We’re taught from a young age to suck it up, to bite the bullet, to smile and do our best to have a good day. Yet, sometimes that works, but sometimes it doesn’t. Sometimes life kicks you in the gut and it’s okay to be shell shocked and to not be okay for a while. And very often if you’re recovered or in recovery from anorexia or bulimia when that happens, the first thing that might be affected is your eating habits and your self-image. When that happens, I urge you to do whatever you need to avoid an eating disorder relapse. Call your mom, your dad, your husband/wife, your boyfriend/girlfriend, your friend, a helpline, ask for peer support, text someone! Just do whatever you need to do to get help and to avoid keeping your pain a secret. That’s what I did. I avoided a relapse, and the only reason I did is because I reached out to get support from my friends and family. I urge you to do the same. I would not be able to share my story with you today, at least not so soon, if I had not told others I was in over my head and couldn’t do it alone.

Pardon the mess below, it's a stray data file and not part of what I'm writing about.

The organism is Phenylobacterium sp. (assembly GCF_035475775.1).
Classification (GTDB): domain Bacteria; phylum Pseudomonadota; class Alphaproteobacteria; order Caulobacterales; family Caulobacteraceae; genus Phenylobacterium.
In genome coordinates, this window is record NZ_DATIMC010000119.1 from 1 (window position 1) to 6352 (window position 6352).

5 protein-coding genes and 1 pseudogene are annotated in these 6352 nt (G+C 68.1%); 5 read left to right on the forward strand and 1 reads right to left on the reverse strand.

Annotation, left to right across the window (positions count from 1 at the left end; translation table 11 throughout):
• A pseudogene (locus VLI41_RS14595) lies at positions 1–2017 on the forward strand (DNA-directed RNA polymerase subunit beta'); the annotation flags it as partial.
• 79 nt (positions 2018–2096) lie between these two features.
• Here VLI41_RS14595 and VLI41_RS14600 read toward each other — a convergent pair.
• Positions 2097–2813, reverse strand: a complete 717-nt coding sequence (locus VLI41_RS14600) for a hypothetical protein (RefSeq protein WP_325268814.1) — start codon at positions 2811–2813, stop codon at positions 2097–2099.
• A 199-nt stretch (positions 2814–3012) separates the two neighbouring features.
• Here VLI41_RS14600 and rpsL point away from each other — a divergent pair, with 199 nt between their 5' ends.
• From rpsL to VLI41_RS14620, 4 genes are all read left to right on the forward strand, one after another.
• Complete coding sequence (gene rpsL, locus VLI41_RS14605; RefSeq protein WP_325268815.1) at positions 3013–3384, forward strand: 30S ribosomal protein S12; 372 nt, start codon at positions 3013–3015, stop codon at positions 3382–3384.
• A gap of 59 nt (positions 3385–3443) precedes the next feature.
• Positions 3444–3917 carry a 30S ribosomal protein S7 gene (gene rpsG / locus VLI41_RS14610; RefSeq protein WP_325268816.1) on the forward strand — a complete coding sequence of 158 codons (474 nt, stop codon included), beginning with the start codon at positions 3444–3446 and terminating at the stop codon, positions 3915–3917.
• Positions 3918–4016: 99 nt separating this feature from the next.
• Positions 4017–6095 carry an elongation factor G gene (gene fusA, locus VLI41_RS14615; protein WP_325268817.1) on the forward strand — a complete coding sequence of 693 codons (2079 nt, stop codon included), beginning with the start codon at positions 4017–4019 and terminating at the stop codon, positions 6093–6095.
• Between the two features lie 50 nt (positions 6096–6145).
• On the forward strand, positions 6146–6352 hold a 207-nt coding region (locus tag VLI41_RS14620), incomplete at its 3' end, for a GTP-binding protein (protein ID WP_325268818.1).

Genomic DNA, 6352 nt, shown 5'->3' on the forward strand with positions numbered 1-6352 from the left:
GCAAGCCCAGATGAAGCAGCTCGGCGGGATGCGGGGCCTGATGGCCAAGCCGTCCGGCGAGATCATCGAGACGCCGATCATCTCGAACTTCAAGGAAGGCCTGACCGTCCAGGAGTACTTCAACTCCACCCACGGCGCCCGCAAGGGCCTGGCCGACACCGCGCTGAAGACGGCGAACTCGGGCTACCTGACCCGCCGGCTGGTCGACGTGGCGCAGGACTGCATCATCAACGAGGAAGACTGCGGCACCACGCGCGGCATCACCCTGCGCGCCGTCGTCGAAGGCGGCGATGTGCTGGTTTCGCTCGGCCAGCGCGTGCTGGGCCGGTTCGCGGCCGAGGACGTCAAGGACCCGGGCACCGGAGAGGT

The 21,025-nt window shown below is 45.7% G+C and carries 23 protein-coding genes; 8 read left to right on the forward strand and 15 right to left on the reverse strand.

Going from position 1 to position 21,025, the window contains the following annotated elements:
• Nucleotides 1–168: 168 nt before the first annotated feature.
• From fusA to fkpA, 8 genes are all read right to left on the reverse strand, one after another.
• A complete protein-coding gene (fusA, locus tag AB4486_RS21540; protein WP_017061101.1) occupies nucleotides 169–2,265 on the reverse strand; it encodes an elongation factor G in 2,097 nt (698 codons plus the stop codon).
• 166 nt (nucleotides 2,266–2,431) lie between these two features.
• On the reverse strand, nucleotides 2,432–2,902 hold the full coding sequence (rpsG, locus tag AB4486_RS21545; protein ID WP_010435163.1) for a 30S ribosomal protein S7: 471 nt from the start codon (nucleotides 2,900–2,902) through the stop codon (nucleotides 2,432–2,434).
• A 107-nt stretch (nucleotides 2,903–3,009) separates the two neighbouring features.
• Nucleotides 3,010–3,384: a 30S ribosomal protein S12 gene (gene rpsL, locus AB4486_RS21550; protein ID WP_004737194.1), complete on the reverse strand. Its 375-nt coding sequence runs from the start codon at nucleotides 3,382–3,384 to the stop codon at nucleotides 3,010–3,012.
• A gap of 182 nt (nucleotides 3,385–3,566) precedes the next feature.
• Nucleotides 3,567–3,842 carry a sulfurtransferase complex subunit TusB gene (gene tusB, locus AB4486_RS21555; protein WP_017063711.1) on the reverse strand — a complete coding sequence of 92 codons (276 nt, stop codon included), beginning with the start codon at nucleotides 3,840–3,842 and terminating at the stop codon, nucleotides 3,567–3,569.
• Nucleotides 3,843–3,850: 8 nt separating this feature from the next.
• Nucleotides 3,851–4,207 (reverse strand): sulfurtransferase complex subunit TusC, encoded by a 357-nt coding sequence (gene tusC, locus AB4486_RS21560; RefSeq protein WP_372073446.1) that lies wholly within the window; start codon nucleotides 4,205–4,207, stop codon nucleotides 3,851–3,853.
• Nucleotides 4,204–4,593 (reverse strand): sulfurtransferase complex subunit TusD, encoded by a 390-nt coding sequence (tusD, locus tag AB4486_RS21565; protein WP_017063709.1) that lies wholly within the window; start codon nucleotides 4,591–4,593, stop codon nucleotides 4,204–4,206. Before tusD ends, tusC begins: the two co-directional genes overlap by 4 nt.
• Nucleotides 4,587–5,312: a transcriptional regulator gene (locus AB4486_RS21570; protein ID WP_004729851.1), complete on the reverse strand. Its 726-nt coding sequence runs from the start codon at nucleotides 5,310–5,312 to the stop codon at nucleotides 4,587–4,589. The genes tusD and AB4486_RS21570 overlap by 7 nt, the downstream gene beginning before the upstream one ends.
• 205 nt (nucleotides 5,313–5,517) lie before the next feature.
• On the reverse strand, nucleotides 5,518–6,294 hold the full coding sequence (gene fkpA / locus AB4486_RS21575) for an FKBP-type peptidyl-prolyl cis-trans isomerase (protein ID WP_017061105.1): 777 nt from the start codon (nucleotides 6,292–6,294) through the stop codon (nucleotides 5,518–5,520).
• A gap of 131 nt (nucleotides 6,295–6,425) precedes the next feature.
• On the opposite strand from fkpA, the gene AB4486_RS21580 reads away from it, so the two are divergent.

You can also connect with Patricia Lemoine on Google +, Twitter, Facebook, and Linkedin

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8 Responses to Avoiding an Eating Disorder Relapse

  1. NEDIC says:

    We at NEDIC believe “one of the most deadly symptoms of eating disorders is silence”. Thanks for sharing your account with so much courage and candor, and helping to break that silence.

  2. Patricia says:

    Thank you! I appreciate your comments. I can only hope women and men coming across these posts will speak out too. #staystrong